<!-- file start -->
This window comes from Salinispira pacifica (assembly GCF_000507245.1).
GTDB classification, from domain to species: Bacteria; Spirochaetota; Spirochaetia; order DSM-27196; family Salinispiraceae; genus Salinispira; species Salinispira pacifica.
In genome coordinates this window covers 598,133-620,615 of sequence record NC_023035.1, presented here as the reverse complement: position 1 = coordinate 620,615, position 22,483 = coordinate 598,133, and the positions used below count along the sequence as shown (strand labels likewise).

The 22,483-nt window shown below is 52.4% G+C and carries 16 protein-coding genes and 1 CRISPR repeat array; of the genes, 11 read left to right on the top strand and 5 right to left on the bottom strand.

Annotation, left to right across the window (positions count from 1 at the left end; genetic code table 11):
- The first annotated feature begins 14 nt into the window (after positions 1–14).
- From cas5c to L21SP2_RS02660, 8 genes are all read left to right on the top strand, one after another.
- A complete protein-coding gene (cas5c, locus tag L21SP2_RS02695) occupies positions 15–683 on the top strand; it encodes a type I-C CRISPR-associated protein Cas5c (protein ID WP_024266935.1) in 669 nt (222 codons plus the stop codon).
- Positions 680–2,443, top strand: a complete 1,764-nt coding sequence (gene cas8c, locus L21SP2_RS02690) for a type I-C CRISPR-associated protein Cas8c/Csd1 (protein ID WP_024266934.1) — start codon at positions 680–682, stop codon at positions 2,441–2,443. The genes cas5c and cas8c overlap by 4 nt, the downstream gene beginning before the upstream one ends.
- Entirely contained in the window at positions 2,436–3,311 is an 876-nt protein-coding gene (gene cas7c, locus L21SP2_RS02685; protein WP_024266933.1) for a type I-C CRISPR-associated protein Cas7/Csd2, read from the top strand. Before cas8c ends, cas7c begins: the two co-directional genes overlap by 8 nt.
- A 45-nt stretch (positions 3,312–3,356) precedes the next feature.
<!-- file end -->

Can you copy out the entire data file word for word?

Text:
This window comes from Salinispira pacifica (assembly GCF_000507245.1).
GTDB classification, from domain to species: Bacteria; Spirochaetota; Spirochaetia; order DSM-27196; family Salinispiraceae; genus Salinispira; species Salinispira pacifica.
In genome coordinates this window covers 598,133-620,615 of sequence record NC_023035.1, presented here as the reverse complement: position 1 = coordinate 620,615, position 22,483 = coordinate 598,133, and the positions used below count along the sequence as shown (strand labels likewise).

The 22,483-nt window shown below is 52.4% G+C and carries 16 protein-coding genes and 1 CRISPR repeat array; of the genes, 11 read left to right on the top strand and 5 right to left on the bottom strand.

Annotation, left to right across the window (positions count from 1 at the left end; genetic code table 11):
- The first annotated feature begins 14 nt into the window (after positions 1–14).
- From cas5c to L21SP2_RS02660, 8 genes are all read left to right on the top strand, one after another.
- A complete protein-coding gene (cas5c, locus tag L21SP2_RS02695) occupies positions 15–683 on the top strand; it encodes a type I-C CRISPR-associated protein Cas5c (protein ID WP_024266935.1) in 669 nt (222 codons plus the stop codon).
- Positions 680–2,443, top strand: a complete 1,764-nt coding sequence (gene cas8c, locus L21SP2_RS02690) for a type I-C CRISPR-associated protein Cas8c/Csd1 (protein ID WP_024266934.1) — start codon at positions 680–682, stop codon at positions 2,441–2,443. The genes cas5c and cas8c overlap by 4 nt, the downstream gene beginning before the upstream one ends.
- Entirely contained in the window at positions 2,436–3,311 is an 876-nt protein-coding gene (gene cas7c, locus L21SP2_RS02685; protein WP_024266933.1) for a type I-C CRISPR-associated protein Cas7/Csd2, read from the top strand. Before cas8c ends, cas7c begins: the two co-directional genes overlap by 8 nt.
- A 45-nt stretch (positions 3,312–3,356) precedes the next feature.